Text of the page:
where α2 is the loss in the DUT path, γ is the delay dependent phase of the DUT reflection, and τ2 is the time-of-flight delay to that particular location. The laser phase, Φ(i), can be computed as described above. The delay specific phase:
θS(t)=φ(t1)−φ(t2)  (25)
can then be constructed from the difference of two delayed versions of the laser phase. The calculation can also be made in the frequency domain by recognizing that the transfer function for calculating θS is given by,
ΘS(ω)=H S(ω)Φ(ω)  (26)
where
H S(ω)=(e iωτ 1 −e iωτ 2 )  (27)
Thus, performing the operation in the frequency domain amounts to a simple multiplication.

In order to perform the operation in the time domain, we look at the impulse response, hS(t)

HS(ω), of the transfer function for the delay specific phase is employed:
h r(t)=δ(t−τ1)−δ(t−τ2).  (28)
In order to implement this operation in a digital circuit, it must be converted to a sampled representation, where the signals are sampled and processed at a sample rate fS. The sampled function is denoted by a tilde, and is given by,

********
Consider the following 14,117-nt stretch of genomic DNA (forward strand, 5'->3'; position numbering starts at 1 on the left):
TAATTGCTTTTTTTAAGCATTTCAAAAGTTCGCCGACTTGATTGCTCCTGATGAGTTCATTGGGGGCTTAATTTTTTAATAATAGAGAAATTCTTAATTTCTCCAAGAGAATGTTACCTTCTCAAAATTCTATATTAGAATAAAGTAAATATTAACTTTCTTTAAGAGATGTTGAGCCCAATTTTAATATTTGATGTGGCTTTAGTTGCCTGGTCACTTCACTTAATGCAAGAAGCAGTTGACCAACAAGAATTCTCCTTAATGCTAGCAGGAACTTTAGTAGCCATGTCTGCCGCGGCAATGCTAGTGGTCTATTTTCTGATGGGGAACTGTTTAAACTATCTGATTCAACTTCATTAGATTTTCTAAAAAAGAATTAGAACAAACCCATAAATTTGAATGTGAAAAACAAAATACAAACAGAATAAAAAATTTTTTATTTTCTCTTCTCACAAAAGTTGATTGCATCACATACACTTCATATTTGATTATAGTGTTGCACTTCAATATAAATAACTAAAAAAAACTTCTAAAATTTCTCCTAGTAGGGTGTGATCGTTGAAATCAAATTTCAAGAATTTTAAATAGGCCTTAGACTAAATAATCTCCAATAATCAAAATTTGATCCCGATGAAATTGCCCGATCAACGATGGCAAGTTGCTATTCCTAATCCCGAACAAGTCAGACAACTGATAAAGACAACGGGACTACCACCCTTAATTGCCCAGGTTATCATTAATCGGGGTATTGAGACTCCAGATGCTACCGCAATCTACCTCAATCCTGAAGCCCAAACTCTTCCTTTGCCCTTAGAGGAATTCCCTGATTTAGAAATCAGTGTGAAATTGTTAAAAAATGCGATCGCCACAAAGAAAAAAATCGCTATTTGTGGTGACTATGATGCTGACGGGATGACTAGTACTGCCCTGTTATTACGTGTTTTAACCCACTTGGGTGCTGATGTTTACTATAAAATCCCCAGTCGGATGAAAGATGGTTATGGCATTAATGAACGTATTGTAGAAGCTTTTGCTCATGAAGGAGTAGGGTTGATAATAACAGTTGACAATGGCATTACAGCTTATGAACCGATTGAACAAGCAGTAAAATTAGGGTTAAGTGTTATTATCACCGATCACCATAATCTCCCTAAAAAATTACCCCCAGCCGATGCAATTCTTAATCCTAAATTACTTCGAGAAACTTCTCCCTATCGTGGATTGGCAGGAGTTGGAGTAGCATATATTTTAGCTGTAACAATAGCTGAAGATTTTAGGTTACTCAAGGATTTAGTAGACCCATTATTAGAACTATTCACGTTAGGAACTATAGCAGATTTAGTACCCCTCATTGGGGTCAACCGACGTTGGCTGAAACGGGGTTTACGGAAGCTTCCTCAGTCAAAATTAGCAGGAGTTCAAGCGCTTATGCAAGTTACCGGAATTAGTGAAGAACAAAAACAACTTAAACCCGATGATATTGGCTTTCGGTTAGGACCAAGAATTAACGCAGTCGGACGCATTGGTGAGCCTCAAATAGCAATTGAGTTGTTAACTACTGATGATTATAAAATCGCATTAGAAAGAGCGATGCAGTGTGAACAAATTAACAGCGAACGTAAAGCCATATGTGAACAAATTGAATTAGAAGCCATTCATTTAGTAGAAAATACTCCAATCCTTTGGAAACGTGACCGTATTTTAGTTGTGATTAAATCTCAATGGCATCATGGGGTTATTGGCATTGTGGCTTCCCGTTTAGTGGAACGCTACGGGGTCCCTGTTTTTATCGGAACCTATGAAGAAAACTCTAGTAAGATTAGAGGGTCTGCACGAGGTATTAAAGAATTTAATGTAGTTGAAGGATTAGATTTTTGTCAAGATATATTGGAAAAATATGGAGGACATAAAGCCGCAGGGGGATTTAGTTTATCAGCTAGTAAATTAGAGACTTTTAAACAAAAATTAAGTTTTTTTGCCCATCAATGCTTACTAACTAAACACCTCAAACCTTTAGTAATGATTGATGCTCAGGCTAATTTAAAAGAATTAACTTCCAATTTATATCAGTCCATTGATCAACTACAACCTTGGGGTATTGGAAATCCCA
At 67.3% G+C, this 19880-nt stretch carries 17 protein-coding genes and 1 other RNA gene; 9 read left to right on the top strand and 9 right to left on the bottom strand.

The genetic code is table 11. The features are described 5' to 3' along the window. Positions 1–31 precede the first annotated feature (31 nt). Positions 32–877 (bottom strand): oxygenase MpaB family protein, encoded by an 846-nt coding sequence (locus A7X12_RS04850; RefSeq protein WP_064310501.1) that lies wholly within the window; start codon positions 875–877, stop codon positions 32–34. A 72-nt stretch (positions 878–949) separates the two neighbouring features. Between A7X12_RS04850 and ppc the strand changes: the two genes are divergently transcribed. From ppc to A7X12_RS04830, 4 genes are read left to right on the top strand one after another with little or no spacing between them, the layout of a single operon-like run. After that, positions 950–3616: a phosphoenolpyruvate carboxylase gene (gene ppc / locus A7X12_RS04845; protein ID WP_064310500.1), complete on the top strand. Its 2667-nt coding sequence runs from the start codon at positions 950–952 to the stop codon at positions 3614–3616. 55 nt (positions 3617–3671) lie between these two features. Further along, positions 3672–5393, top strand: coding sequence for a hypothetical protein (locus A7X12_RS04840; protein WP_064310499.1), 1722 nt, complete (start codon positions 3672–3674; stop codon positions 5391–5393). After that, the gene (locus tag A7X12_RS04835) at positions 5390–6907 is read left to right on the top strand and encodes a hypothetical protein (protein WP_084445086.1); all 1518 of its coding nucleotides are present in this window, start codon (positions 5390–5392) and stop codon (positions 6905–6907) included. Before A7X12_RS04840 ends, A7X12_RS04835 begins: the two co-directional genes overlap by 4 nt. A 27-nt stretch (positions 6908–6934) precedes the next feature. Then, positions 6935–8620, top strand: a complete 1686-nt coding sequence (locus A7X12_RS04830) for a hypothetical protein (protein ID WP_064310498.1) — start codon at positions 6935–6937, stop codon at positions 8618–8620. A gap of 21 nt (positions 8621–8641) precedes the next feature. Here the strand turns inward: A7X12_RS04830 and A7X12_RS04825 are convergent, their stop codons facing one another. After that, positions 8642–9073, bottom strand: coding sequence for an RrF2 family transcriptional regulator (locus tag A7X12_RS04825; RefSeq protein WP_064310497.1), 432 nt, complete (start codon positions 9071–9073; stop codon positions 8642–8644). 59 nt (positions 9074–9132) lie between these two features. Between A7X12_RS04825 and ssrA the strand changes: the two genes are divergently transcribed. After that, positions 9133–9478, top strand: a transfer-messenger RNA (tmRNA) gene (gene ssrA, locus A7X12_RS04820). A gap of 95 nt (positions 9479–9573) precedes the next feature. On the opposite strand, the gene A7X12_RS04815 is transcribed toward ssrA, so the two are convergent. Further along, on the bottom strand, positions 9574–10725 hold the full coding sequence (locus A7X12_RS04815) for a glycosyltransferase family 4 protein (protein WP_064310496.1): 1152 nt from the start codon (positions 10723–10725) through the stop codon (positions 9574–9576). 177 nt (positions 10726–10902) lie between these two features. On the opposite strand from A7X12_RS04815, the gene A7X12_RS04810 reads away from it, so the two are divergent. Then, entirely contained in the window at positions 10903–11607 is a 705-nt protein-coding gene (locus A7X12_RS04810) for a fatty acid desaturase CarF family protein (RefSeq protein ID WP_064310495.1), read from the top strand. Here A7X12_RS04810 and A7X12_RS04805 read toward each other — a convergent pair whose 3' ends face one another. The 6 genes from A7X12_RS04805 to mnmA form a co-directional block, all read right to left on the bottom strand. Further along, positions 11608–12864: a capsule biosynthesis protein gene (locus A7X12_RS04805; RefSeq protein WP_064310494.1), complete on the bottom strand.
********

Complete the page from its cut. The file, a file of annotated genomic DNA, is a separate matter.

h ~ τ ( q ) = h τ ( q f s ) = δ ( q f s - τ 1 ) - δ ( q f s - τ 2 ) = δ ( q - τ 1 f s ) - δ ( q - τ 2 f s ) . ( 29 )

By restricting the delays τ1, and τ2 to be integer multiples of the sample period the operation can be implemented using a shift register 50 as shown in FIG. 14 and as described in detail in “Compensating for time varying phase changes in Interferometric measurements,” Froggatt and Gifford, PCT/US 05/45002, which is incorporated herein by reference. In FIG. 14, an additional accumulation at the summer 52 indicated by a feedback 54 effectively integrates the second derivative of the phase to produce to the first derivative of the phase.